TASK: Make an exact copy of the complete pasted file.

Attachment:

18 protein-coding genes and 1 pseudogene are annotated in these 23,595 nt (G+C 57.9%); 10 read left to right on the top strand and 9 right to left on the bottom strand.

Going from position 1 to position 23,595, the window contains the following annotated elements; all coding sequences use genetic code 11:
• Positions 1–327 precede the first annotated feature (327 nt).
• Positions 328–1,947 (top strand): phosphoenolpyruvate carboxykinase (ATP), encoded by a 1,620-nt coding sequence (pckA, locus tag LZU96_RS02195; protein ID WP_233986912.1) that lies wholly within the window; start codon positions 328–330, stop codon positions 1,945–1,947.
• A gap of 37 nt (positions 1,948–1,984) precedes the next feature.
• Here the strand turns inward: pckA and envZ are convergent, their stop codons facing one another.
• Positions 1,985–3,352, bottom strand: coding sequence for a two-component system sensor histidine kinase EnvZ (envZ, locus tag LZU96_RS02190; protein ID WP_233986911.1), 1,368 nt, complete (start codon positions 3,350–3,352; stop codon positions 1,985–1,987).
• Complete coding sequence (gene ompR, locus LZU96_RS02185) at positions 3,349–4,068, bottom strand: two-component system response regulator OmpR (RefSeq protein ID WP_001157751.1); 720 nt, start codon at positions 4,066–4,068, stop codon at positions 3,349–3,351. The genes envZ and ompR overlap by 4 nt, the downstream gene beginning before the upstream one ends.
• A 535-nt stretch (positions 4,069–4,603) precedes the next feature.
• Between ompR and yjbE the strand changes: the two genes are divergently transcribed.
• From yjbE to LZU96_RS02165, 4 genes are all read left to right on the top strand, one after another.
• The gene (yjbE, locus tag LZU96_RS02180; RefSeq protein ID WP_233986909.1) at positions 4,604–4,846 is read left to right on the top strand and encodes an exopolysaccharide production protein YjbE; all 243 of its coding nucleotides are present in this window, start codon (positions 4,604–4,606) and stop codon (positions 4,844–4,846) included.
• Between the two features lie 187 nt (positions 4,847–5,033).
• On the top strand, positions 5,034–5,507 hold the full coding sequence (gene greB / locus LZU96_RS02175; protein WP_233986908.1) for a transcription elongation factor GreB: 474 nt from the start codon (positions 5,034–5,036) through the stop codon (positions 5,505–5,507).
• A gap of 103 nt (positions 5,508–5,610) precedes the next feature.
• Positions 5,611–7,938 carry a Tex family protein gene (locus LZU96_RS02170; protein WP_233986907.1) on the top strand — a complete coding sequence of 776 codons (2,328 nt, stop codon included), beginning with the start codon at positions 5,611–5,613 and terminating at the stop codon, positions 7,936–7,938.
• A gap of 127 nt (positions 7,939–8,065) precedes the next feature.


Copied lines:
18 protein-coding genes and 1 pseudogene are annotated in these 23,595 nt (G+C 57.9%); 10 read left to right on the top strand and 9 right to left on the bottom strand.

Going from position 1 to position 23,595, the window contains the following annotated elements; all coding sequences use genetic code 11:
• Positions 1–327 precede the first annotated feature (327 nt).
• Positions 328–1,947 (top strand): phosphoenolpyruvate carboxykinase (ATP), encoded by a 1,620-nt coding sequence (pckA, locus tag LZU96_RS02195; protein ID WP_233986912.1) that lies wholly within the window; start codon positions 328–330, stop codon positions 1,945–1,947.
• A gap of 37 nt (positions 1,948–1,984) precedes the next feature.
• Here the strand turns inward: pckA and envZ are convergent, their stop codons facing one another.
• Positions 1,985–3,352, bottom strand: coding sequence for a two-component system sensor histidine kinase EnvZ (envZ, locus tag LZU96_RS02190; protein ID WP_233986911.1), 1,368 nt, complete (start codon positions 3,350–3,352; stop codon positions 1,985–1,987).
• Complete coding sequence (gene ompR, locus LZU96_RS02185) at positions 3,349–4,068, bottom strand: two-component system response regulator OmpR (RefSeq protein ID WP_001157751.1); 720 nt, start codon at positions 4,066–4,068, stop codon at positions 3,349–3,351. The genes envZ and ompR overlap by 4 nt, the downstream gene beginning before the upstream one ends.
• A 535-nt stretch (positions 4,069–4,603) precedes the next feature.
• Between ompR and yjbE the strand changes: the two genes are divergently transcribed.
• From yjbE to LZU96_RS02165, 4 genes are all read left to right on the top strand, one after another.
• The gene (yjbE, locus tag LZU96_RS02180; RefSeq protein ID WP_233986909.1) at positions 4,604–4,846 is read left to right on the top strand and encodes an exopolysaccharide production protein YjbE; all 243 of its coding nucleotides are present in this window, start codon (positions 4,604–4,606) and stop codon (positions 4,844–4,846) included.
• Between the two features lie 187 nt (positions 4,847–5,033).
• On the top strand, positions 5,034–5,507 hold the full coding sequence (gene greB / locus LZU96_RS02175; protein WP_233986908.1) for a transcription elongation factor GreB: 474 nt from the start codon (positions 5,034–5,036) through the stop codon (positions 5,505–5,507).
• A gap of 103 nt (positions 5,508–5,610) precedes the next feature.
• Positions 5,611–7,938 carry a Tex family protein gene (locus LZU96_RS02170; protein WP_233986907.1) on the top strand — a complete coding sequence of 776 codons (2,328 nt, stop codon included), beginning with the start codon at positions 5,611–5,613 and terminating at the stop codon, positions 7,936–7,938.
• A gap of 127 nt (positions 7,939–8,065) precedes the next feature.